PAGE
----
Cast aluminum with embeded 6061-T6 aluminum rods

We are working on a new aluminum fixture. It is basically an aluminum
spine with many 6061-T6 pins sticking out. Currently we drill the
holes inside the spine and hammer the 5/32" 6061-T6 pins inside. Is
there anyway to cast aluminum with many 6061-T6 pins embedded (they
will stick out after the casting)?
Thanks........... Ken
Opportunities are never lost. The other fellow takes those you miss.
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Reply to
Ink Maker
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It may be possible to cast the 6061-T6 pins in the aluminum (depends on size and configuration) but they will of course no longer be T6 and the entire assembly would need to be heat treated.
The question I would have is why not cast the pins as part of the spine casting (i.e. pins and spine all one casting)?
Also what if the pins were made in stainless steel and the aluminum cast around them.
I would need to know more about the object you are casting but to take full advantage of the casting process you should consider a way to eliminate the extra operation of making the pins.
Mark
Reply to
Mark Fields
T6 is a heat treatment and aging process. If you cast them in, the part in, and near the casting will no longer be T6!
Steve R.
Reply to
Steve R.
absolutely no practical way possible of doing what you ask.
...which was 'can I cast aluminium with aluminium chaplets'.
absolutely not. aluminium has such a heat transfer that molten aluminium coming into contact with aluminium pins would soon have them molten and fluid.
Stealth Pilot
Reply to
Stealth Pilot
One thing to keep in mind is that you can cast 6061. It's not usually listed as a casting alloy but, among the wrought alloys, it's least likely to crack upon cooling. Lots of castings are made with 6061.
So it would be possible to cast the whole thing as one piece. Then you'd have to figure out how to machine the protruding "pins." Of course, to get the hardness back, you'd have to heat treat the whole deal.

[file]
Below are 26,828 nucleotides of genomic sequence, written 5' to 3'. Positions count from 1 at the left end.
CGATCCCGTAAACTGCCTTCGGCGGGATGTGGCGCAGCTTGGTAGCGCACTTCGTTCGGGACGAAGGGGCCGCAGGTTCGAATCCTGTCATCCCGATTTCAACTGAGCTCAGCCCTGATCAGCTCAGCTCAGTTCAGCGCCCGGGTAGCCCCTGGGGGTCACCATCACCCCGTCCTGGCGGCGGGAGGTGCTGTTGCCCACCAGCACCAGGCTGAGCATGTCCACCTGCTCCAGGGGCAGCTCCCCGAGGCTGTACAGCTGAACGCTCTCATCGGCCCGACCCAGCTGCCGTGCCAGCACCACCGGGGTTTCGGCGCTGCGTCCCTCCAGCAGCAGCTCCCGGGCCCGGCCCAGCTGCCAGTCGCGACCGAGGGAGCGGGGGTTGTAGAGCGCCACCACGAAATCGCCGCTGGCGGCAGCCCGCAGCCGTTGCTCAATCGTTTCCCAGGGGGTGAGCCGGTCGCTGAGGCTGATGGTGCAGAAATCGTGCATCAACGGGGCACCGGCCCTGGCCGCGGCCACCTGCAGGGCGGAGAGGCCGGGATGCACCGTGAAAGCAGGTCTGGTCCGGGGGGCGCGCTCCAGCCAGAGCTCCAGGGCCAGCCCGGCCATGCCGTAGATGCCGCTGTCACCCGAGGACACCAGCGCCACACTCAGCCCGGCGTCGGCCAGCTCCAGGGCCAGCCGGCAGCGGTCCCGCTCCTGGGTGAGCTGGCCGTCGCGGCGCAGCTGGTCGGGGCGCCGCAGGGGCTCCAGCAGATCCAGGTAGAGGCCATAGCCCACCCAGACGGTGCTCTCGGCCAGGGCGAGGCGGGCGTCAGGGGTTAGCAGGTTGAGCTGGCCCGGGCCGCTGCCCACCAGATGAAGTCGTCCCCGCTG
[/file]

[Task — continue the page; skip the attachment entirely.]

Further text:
That doesn't sound like a practical way to go, but it might lead to some other solution.
-- Ed Huntress
Reply to
Ed Huntress
First let me say that I have no experience in aluminum casting. But I took a look at your web site and found the anodizing racks. I suspect you are now making the racks using a machined spline, not a cast one. It looks as if the casting the pins would be difficult because they are fairly long compared to the diameter and it would be hard to get the aluminum to flow to the end away from the spline. Injection molding might work. But it also might be possible to use aluminum pins and cast the spline. The pins would melt where they go thru the spline and would not be in the T6 condition where they got really hot. You might be able to compensate for this by having the pins ( after casting ) be thicker near the spline.
But I would really think about using stainless pins and casting the aluminum around them. You could probably go with slightly thinner stainless as it is stiffer than aluminum.
Again I have no experience.
Dan
Reply to
dcaster
I disagree. Daily we cast aluminum against aluminum, without two parts knitting together, sucessfully. Also we know how to cast aluminum inserts into aluminum. The problem has to consider the relative mass of the aluminum pins vs. the amount, shape and pouring temperature of the aluminum that is cast around the aluminum pins.
However, I would allow it is a difficult situation but not necessarily impossible.
Mark
Reply to
Mark Fields
I agree. After casting, the 6061 would require a solution anneal before it could be re-hardened. Heating the casting to 950 degrees F will provide the solution anneal. Then it's just a matter of soaking the castings for the prescribed period of time at the proper temperature to achieve the desired T condition. Aging can not be accomplished without going through the solution anneal process.
As Ed alluded, 6061 can be cast, too, although it doesn't cast as well as other alloys. Years ago I machined a large number of cast 6061 pieces, parts for a defense contract.
Harold
Reply to
Harold and Susan Vordos

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